Why Not Getting Manny Ramirez Saved Brian Sabean's Job as Giants GM

Kevin O'BrienCorrespondent IJuly 7, 2009

SAN DIEGO - JULY 3:  Manny Ramirez #99 of the Los Angeles Dodgers tosses his helmet against the San Diego Padres during the game on July 3, 2009 at Petco Park in San Diego, California. (Photo by Jeff Gross/Getty Images)

Since the end of the 2006 season, San Francisco Giants' general manager Brian Sabean has found himself on the hot seat.

In that time span, the Giants have not won more than 76 games, and have consistently been a non-factor in the National League West.

To make matters worse, it doesn't help Sabean's case that every team in the division has made a playoff appearance in that time span except for the Giants.

It has been a long seven years since the Giants were one inning away from winning a World Series title, and the fans haven't been too happy about it.

The Sabean era has been characterized by questionable trades (his most famous one was trading Joe Nathan, Boof Bonser and Francisco Liriano away for a tumultuous one year with AJ Pierzynski), head-scratching free agent signings (Dave Roberts and Barry Zito for $126 million and Armando Benitez), and passive management (Sabean and owner Peter Magowan looking the other way on the steroid-heavy locker room scene, despite getting notice from trainers that there was steroid use going on).

And the relationship between Sabean and his fans didn't get any rosier when he signed a two-year extension after the 2007 All-Star break, despite the team floundering in the basement of the division.

In many fans' eyes, it was almost as if Giants owner Peter Magowan was simply accepting mediocrity. It was the kind of move that exhibited the mentality of losing franchises like the Kansas City Royals and Washington Nationals, not a storied one like the Giants.

Sure, Brian Sabean had done a lot to turn around the Giants in his tenure.

He made the gutsy move of trading away franchise figure Matt Williams, and it paid off. They went from last to first place in 1997, and the player they received in the deal, Jeff Kent, became an MVP.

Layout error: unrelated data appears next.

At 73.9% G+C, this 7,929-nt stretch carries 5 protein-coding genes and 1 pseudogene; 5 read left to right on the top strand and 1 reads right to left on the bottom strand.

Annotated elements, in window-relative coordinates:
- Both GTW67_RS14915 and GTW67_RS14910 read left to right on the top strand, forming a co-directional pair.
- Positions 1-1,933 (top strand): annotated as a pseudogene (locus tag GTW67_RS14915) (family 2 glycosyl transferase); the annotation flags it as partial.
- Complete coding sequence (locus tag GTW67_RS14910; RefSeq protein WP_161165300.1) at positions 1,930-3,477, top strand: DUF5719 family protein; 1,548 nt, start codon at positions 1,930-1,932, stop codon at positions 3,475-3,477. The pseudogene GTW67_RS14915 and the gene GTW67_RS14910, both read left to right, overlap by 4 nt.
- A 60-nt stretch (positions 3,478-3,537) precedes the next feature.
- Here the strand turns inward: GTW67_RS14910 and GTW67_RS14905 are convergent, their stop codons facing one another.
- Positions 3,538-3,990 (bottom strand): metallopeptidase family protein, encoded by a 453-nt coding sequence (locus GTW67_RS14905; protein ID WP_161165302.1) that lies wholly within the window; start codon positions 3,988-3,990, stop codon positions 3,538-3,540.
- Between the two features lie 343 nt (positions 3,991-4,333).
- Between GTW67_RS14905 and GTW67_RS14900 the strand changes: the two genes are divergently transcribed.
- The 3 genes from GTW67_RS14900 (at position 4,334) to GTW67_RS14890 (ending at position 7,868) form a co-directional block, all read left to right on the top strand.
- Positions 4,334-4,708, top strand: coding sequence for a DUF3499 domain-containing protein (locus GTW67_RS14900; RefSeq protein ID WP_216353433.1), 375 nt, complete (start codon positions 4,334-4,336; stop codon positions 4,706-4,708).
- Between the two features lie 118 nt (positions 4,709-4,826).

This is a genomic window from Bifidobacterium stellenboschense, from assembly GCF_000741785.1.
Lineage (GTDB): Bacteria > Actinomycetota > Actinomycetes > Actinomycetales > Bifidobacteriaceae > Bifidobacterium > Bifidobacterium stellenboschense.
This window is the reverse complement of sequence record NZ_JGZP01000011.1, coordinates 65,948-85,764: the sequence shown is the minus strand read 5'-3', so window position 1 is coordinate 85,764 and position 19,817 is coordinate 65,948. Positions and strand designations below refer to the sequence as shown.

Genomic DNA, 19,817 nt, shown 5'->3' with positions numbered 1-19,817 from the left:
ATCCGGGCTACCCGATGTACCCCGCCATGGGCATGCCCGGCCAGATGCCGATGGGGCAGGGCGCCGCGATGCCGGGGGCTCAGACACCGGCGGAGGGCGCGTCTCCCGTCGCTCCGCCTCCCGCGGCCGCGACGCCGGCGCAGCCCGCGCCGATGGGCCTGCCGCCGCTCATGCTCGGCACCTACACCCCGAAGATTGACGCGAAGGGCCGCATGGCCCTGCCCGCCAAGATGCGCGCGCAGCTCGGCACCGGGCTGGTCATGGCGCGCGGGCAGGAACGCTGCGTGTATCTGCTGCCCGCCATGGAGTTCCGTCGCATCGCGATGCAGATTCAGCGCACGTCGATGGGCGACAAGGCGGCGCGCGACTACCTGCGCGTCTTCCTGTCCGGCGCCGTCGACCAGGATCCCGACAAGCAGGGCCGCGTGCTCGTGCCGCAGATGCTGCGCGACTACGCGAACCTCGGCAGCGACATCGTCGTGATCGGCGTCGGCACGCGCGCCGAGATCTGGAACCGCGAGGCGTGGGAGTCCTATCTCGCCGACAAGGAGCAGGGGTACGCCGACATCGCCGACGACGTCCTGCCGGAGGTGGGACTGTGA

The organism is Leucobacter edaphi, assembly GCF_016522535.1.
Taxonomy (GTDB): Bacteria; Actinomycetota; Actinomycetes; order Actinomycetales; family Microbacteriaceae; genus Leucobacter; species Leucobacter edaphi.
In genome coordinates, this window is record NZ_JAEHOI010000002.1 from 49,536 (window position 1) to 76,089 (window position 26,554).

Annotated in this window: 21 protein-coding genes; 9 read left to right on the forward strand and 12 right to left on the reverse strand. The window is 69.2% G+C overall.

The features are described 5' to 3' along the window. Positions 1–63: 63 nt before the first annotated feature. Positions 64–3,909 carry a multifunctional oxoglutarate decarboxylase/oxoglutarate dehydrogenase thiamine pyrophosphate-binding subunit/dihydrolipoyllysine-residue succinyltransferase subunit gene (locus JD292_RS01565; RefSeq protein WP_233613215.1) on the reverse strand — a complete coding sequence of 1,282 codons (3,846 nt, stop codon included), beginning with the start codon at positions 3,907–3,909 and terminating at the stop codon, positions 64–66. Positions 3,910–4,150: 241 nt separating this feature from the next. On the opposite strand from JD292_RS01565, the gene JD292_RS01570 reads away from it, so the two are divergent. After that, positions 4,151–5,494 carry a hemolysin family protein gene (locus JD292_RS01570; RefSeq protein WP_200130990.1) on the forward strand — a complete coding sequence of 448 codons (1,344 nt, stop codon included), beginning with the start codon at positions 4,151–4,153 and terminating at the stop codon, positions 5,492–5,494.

However, those days when it seemed Sabean could do no wrong in the late 90s and early 2000s faded after 2005. Giants teams were frustrating to watch. Guys who were supposed to be the centerpieces of the franchise, like Benitez and Matt Morris, flopped in their tenures in San Francisco.

And the worst part? So many of Sabean's moves put the organization back. Young guys didn't get the chances they needed to succeed at the Major League level because 40-year-old players had such strangleholds of a majority of the positions.

And they weren't starting because they were necessarily better players, either. They were starting because these aging veterans were the ones getting paid the most, and we couldn't afford to have them sit the bench.

With Sabean's contract ending in 2009, many Giants fans felt this was the last year of the Sabean era. Unless something dramatic happened, we all figured with the constant criticism of Sabean in the media, and his fan support fading fast, Magowan would wise up, and try something new in the front office.

And then something dramatic happened: Manny Ramirez became available.

With the Yankees signing both CC Sabathia and Mark Teixiera to $100–plus million contracts, and Ramirez and Boras swatting down Dodgers offers like Dikembe Mutombo in the 1995 playoffs, the opportunity was there for the Giants to step in and make an offer.

All that was needed on the Giants' end was that extra year in the contract Manny wanted, and the Giants would have the slugger in the lineup they've sorely missed since Bonds' departure after the 2007 season.

At the time, everything made sense for Ramirez coming to San Francisco. The Giants had an open cleanup spot, were a franchise that not only had a history of having Latin-American stars, but actually embraced them, and had a rabid but open-minded fan base that would be able to handle the "Manny being Manny" antics of Ramirez.

After all, if Bay Area fans could handle Bonds, Ramirez would be a walk in the park, right?

However, Sabean made no move. The Dodgers continued to make offers and Ramirez continued to decline them, which only made things more frustrating for Giants fans. It was almost as if Ramirez was pleading to the Giants, "Come on guys! Just give me three years and I'll be coming to San Francisco! Don't you want that?"

The worst part of this whole dramatic charade was that Giants fans were teased too often.

On Sportscenter, you would see headlines like "Giants showing interest in Ramirez." Buster Olney and Peter Gammons would report that the Ramirez sweepstakes was narrowed down between Los Angeles and San Francisco. Baseball blogs all over the Internet talked about why Sabean needed to sign Ramirez for the fans' sake.

Despite all this, Sabean continued to sit on his hands until eventually Ramirez signed with the Dodgers.

After that happened, there were mixed reactions. Some people were inflamed, once again mystified how Sabean, a GM who was willing to overpay for Zito, was so cautious and passive in the pursuit of Ramirez.